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How a giant became more nimble

As audiences continue to evolve, so must the media and content creators.



David Rolfe, director of integrated production at BBDO, offered valuable insight during his keynote at the 2015 iMedia Agency Summit, explaining how his agency and team has become less rigid as media demands change.


Rolfe explained that BBDO has a broadcast heritage. "I call where we come from 'execution perfection,'" he said. "We all know that the polish and spectacle works. We've evolved." Audiences are looking for ideas that they can share. It's much more conversational.


He shared some project examples with summit attendees to highlight the range of content options and varying success.


The first was a Guinness commercial, which took many weeks to make.


The second was another Guinness ad, featuring athletic twins, which took a weekend to make, with a one-day online media buy.


The third was a social campaign for Lowe's "Fix in Six" on Vine, which Rolfe explained took about 10 minutes to make for a 6-second Vine. The Lowe's film was awarded at a short-film festival.


Rolfe asked, how did we do this? He answered that "turns out, the talent successful at creating big stuff, is good at making small stuff, too.  It's about the idea, the stories we want to tell."


He continued. "I've been doing this for a long time...I just think right now that the prolific landscape has these storytellers. They're not tied to the size. They're tied to the story," he said.


And when faced with clients or team members who see things differently? "We're trying to eliminate that 'no,'" Rolfe said.


Rolfe explained a quote from his boss, which helps drive the way BBDO addresses its campaigns: "Fast. Good. Cheap. Can't just pick two anymore." Rolfe explained that his team tries to do all three.


Traditional broadcast teams are no longer enough, Rolfe said. "I hated the term 'broadcast.' It seems too one-directional. I created the term 'integrated production.'" With this mindset, broadcast became an asset, a way to look at production more dynamically.


Advertisers need a new production model. We need to collaborate more. "Now we really need a system to capture more diversified content models," Rolfe said.


Rolfe also stressed the important of bringing a publishing model into the fray by focusing on content management. There are three ways to approach content:


There's cultivation -- which focuses on making the content yourself.

There's curation -- which includes collect content from various sources.

And then there's commissioning -- which is a hands-off way to bring content in.

Rolfe and his team are focused on expanding the intersection of idea and execution. There used to be just one way to do things, but that's no longer the case. There's the "infinite production" model, which means moving from making hundreds of things, to thousands.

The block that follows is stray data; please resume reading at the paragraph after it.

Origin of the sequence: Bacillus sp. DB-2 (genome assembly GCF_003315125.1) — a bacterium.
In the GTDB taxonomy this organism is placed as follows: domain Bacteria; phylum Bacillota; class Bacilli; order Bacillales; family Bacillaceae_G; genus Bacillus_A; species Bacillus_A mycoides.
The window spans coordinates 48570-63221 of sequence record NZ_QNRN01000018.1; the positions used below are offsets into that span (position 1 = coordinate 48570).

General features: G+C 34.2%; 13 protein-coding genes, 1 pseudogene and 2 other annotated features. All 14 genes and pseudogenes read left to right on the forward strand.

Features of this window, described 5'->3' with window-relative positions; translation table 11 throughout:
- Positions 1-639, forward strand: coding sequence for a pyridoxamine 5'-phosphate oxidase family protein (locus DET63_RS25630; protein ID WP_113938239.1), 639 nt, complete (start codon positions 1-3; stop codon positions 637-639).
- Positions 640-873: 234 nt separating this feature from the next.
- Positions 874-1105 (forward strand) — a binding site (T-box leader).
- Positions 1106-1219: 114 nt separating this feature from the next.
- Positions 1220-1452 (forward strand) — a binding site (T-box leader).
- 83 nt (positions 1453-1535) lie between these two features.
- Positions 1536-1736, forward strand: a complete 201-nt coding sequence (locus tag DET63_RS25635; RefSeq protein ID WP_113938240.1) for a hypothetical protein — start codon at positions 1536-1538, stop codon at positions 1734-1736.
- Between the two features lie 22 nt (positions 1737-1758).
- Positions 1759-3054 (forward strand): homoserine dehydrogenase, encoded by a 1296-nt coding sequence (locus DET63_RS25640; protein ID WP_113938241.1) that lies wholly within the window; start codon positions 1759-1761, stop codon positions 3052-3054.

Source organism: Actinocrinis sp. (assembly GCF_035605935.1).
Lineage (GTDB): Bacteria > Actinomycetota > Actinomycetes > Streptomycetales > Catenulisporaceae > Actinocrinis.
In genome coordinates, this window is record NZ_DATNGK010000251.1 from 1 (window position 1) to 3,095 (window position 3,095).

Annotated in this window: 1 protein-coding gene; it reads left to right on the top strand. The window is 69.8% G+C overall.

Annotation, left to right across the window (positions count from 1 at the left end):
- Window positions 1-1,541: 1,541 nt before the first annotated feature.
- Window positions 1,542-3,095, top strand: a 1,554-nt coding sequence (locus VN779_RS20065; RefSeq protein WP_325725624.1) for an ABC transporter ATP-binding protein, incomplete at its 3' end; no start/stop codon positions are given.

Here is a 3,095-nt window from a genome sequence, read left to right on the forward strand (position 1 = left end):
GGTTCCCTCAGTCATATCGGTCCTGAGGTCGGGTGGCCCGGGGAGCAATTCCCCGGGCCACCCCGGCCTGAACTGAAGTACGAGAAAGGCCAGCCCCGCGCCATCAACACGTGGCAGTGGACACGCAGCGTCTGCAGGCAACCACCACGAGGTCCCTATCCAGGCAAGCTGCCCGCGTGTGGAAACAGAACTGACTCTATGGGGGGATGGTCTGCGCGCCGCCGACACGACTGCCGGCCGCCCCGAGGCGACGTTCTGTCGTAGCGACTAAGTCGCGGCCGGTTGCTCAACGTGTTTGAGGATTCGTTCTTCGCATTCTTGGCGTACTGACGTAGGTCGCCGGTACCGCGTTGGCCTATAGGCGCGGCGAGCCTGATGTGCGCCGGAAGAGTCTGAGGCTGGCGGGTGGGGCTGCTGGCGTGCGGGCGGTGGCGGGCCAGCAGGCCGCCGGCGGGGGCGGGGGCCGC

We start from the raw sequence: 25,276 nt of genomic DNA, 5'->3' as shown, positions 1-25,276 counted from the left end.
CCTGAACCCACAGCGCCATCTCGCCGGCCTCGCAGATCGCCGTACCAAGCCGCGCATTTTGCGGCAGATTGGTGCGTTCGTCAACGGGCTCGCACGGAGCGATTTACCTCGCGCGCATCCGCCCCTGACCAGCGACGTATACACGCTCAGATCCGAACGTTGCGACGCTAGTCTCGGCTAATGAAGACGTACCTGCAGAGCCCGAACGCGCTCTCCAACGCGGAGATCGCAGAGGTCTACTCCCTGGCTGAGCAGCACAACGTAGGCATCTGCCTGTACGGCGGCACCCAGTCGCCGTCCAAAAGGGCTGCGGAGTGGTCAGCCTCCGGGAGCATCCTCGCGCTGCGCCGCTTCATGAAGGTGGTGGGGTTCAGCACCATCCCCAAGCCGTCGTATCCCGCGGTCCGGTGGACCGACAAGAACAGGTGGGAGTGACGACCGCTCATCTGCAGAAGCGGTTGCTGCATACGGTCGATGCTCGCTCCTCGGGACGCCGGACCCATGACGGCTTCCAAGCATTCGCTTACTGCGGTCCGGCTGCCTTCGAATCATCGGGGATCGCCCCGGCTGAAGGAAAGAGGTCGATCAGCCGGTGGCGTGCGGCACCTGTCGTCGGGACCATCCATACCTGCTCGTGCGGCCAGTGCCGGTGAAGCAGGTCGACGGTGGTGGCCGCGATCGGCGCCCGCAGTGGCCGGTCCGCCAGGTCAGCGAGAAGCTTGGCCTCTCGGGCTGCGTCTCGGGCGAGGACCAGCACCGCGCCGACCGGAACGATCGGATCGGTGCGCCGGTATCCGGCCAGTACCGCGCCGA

There's a shift in the way agencies like BBDO are producing content. They work with traditional production partners differently. They forge new relationships with content outlets. They make much more themselves. There are scale-based production outlets for mass production and curation.


BBDO ties execution more intricately with strategy. The team works with its Social Studio, a 10-20-person department to help tie creation to context much more. Rolfe said, "This department is tied very, very close to production. In previous years, it probably would've been tied to creative."


It's important to consider the platform and experience over the campaign itself and dive deeper into the experience itself and the technology. Teams should create work for the proper context.


Rolfe's team elevated its short-form video campaign for Lowe's with the "Tap-Thru" Vine campaign, which focused on using tapping to pause Vines and offer much more content for the viewer when paused. "We're optimizing that in a different way. It kind of boggles the mind in what we can do in 6-seconds."


It can take some effort to convince traditional teams, Rolfe acknowledged. When faced with a hesitant team member, he reminds them, "If we don't make this work, the whole budget could be replaced by a tweet."


Nanette Marcus is senior editor at iMedia Connection.


On Twitter? Follow iMedia at @iMediaTweet.

Nanette is iMedia Communications' executive editor.   In addition to her roles at iMedia, Nanette has served as a specialist in content marketing, editorial content, public relations and social media for various clients. She's contributed to...

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